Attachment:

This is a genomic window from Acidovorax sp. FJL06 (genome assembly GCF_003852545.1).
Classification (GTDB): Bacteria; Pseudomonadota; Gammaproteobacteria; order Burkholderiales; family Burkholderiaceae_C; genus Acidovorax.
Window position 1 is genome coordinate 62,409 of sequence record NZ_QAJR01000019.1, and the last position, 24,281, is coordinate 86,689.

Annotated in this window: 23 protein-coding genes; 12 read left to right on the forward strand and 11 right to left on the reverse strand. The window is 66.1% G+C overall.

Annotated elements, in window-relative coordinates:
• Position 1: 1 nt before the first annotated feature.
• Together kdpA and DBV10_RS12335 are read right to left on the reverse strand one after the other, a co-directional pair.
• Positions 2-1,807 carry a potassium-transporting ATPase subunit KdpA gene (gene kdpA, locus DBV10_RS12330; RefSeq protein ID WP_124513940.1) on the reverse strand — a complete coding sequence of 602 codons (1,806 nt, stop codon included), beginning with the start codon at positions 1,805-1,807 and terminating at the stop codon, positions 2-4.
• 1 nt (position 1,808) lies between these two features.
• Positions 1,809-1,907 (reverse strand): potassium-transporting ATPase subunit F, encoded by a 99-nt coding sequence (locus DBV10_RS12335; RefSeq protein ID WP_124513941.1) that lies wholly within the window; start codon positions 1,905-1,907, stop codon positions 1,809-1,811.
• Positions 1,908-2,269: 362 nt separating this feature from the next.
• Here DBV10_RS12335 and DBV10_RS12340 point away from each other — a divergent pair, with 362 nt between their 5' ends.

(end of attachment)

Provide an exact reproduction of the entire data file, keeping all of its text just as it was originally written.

This is a genomic window from Acidovorax sp. FJL06 (genome assembly GCF_003852545.1).
Classification (GTDB): Bacteria; Pseudomonadota; Gammaproteobacteria; order Burkholderiales; family Burkholderiaceae_C; genus Acidovorax.
Window position 1 is genome coordinate 62,409 of sequence record NZ_QAJR01000019.1, and the last position, 24,281, is coordinate 86,689.

Annotated in this window: 23 protein-coding genes; 12 read left to right on the forward strand and 11 right to left on the reverse strand. The window is 66.1% G+C overall.

Annotated elements, in window-relative coordinates:
• Position 1: 1 nt before the first annotated feature.
• Together kdpA and DBV10_RS12335 are read right to left on the reverse strand one after the other, a co-directional pair.
• Positions 2-1,807 carry a potassium-transporting ATPase subunit KdpA gene (gene kdpA, locus DBV10_RS12330; RefSeq protein ID WP_124513940.1) on the reverse strand — a complete coding sequence of 602 codons (1,806 nt, stop codon included), beginning with the start codon at positions 1,805-1,807 and terminating at the stop codon, positions 2-4.
• 1 nt (position 1,808) lies between these two features.
• Positions 1,809-1,907 (reverse strand): potassium-transporting ATPase subunit F, encoded by a 99-nt coding sequence (locus DBV10_RS12335; RefSeq protein ID WP_124513941.1) that lies wholly within the window; start codon positions 1,905-1,907, stop codon positions 1,809-1,811.
• Positions 1,908-2,269: 362 nt separating this feature from the next.
• Here DBV10_RS12335 and DBV10_RS12340 point away from each other — a divergent pair, with 362 nt between their 5' ends.